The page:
• Key Benefits of Choosing ACA-Compliant Coverage:
    • ACA plans offer free preventive care. All qualified health insurance plans must provide 10 essential health benefits, including free preventive, & wellness visits. No copay. No deductible. No coinsurance.
    • ACA plans offer no surprise cancellations or pre-existing denials. Insurance companies can’t cancel your policy because of a mistake on an application. Insurance companies also cannot deny coverage for a pre-existing condition (unless your plan is grandfathered).
  • What you may dislike…
    • ACA plans may have higher premiums than other options since they provide comprehensive coverage; however, you may be eligible for a subsidy.

Short-Term Health Plan (STHP)

STHPs provide coverage in case of illness and accidents for a defined period of time. They’re flexible solutions designed for periods of transition, like finding a new job.

  • Key Benefits of Choosing Short-Term Health Plans:
    • Short-Term Health Plans often have low monthly premiums.
  • What you may dislike…
    • Pre-existing health conditions, or a history of health problems, could prevent you from qualifying for a Short-Term Health Plan.
    • Short-Term Health Plans may not cover basic benefits or free preventive care.
    • They also typically don’t, cover certain benefits, like maternity care or mental health.

Health Care-Sharing Ministries (HCSM)

HCSMs group people with a common set of religious beliefs together to help them pay for health care.

  • Key Benefits of Choosing Health Care-Sharing Ministries:
    • HCSMs may more offer affordable coverage.
  • What you may dislike…
    • HCSMs are not health insurance, so they may not work directly with doctors & hospitals.
    • You will more than likely have to negotiate your own health care costs.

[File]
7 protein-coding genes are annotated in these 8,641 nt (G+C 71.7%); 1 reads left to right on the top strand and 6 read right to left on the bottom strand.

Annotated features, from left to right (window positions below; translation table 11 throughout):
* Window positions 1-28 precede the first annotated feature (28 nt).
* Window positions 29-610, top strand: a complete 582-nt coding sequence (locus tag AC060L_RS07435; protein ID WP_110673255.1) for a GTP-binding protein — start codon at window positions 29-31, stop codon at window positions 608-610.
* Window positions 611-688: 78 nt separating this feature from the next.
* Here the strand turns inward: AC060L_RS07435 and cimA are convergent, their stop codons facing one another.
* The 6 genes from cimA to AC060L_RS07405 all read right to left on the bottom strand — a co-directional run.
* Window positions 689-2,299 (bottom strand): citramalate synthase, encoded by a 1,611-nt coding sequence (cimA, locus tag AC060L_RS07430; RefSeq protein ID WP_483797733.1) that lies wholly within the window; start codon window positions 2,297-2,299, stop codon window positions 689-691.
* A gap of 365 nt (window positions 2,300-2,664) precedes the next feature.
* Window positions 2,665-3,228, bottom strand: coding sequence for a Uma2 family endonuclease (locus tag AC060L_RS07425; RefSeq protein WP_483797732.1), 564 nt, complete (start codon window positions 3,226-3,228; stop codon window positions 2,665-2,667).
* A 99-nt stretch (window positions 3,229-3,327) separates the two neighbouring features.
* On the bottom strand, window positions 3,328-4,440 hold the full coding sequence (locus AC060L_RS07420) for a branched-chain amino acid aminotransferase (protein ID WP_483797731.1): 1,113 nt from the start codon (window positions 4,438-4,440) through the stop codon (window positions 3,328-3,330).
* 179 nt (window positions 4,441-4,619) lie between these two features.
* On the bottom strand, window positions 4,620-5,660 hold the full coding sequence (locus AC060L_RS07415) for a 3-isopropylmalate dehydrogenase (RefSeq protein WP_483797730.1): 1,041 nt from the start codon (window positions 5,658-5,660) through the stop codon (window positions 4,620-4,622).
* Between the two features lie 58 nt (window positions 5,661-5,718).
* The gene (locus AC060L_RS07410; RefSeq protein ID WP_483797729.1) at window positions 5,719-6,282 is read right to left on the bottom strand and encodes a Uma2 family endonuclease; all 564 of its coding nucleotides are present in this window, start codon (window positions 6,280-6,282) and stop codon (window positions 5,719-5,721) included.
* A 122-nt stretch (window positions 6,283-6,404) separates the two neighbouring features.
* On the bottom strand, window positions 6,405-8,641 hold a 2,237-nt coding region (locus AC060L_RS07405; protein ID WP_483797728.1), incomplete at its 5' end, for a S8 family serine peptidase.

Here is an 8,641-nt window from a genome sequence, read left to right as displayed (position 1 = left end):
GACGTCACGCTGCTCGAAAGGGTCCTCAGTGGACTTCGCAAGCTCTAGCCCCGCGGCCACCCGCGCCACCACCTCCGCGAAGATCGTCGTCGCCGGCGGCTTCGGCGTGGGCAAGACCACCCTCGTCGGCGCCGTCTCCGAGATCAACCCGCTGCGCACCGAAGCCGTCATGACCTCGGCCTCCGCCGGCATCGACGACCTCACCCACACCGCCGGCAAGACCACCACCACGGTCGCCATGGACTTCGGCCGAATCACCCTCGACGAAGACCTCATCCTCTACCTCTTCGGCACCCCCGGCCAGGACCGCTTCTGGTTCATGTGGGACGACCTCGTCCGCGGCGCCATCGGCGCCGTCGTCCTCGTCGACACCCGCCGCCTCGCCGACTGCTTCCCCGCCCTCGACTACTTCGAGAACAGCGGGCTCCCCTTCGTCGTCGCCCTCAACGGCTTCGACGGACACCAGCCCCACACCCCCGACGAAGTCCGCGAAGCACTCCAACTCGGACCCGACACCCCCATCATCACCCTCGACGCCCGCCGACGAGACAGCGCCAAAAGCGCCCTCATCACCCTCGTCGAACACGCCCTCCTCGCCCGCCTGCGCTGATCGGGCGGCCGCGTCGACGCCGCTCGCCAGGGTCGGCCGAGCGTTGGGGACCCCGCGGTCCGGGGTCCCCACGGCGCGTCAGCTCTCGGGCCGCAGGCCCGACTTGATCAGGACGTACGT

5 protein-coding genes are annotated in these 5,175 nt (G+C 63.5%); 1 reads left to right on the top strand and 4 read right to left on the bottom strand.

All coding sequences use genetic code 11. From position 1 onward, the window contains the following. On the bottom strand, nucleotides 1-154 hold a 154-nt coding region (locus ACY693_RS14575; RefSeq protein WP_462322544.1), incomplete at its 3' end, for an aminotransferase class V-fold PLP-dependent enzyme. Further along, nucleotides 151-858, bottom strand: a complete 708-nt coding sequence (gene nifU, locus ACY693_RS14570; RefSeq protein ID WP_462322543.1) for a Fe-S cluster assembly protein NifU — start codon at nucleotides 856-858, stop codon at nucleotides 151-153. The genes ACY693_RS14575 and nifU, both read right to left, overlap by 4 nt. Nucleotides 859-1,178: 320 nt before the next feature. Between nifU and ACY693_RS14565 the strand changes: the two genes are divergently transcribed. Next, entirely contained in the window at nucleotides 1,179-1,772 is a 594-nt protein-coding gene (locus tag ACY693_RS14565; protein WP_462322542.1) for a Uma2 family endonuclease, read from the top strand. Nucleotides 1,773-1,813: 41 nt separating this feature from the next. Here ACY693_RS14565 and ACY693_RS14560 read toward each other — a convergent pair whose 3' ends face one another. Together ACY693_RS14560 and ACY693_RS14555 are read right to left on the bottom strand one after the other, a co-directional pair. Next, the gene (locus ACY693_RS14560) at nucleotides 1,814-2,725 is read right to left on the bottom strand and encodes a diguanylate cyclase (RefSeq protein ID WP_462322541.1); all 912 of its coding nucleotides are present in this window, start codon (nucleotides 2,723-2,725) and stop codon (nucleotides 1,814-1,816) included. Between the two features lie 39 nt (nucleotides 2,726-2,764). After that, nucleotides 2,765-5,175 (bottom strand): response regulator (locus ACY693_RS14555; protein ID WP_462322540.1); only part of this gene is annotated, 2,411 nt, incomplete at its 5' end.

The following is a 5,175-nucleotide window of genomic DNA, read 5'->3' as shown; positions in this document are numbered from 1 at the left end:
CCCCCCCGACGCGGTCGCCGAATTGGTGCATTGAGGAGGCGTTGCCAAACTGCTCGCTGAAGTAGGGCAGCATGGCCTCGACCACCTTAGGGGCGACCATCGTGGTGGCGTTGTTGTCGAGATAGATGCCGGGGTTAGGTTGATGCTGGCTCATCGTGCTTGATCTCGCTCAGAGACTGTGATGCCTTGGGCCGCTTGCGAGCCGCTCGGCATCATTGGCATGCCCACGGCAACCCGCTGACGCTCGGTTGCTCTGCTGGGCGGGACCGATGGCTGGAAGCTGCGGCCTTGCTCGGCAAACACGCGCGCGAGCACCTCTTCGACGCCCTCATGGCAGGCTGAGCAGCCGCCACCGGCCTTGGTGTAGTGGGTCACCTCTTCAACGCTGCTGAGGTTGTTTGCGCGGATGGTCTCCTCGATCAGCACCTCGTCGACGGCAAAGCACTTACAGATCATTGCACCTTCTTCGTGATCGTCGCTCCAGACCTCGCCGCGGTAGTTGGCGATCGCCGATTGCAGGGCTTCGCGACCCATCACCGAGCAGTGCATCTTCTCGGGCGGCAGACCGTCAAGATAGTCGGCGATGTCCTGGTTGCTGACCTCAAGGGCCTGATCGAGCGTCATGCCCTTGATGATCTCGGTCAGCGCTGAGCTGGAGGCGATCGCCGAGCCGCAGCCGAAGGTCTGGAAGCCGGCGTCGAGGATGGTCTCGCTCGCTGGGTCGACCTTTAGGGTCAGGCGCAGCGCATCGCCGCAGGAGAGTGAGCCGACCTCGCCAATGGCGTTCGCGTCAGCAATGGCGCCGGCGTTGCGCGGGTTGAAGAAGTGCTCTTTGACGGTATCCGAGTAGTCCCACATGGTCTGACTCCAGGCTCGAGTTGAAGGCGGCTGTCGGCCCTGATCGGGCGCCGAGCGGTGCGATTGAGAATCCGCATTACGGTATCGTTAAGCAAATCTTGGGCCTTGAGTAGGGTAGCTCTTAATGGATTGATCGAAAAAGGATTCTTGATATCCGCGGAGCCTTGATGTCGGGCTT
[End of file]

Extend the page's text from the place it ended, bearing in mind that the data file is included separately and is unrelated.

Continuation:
What next?

iCan works with a variety of providers to ensure you have the maximum potential to find the most affordable plan that meets your needs. We are here to simplify a complex market & process to make getting covered a painless process.

iCan Benefit Group offers:

  • Affordable options.
  • Plans from a variety of major carriers.
  • Alternative options to Obamacare.
  • Representatives that are here for you – we will answer your questions & guide you to choose the coverage that best fits your needs & budget.

Get started today! Get your Open Enrollment Checklist here & give us a call if you have any questions, or to enroll in a plan beginning November 1, 2019!


References:

Frazer, S. (2019, October 7). 4 Health Insurance Changes You Will See in 2020. Retrieved October 30, 2019, from https://blog.stridehealth.com/post/health-insurance-changes.

Health Markets. (2019, October 17). The Pros and Cons of the Affordable Care Act. Retrieved October 30, 2019, from https://www.healthmarkets.com/resources/health-insurance/affordable-care-act-pros-and-cons/.

Healthcare.gov. (2019). Get Health Insurance Answers from Healthcare.gov Marketplace. Retrieved October 30, 2019, from https://www.healthcare.gov/get-answers/.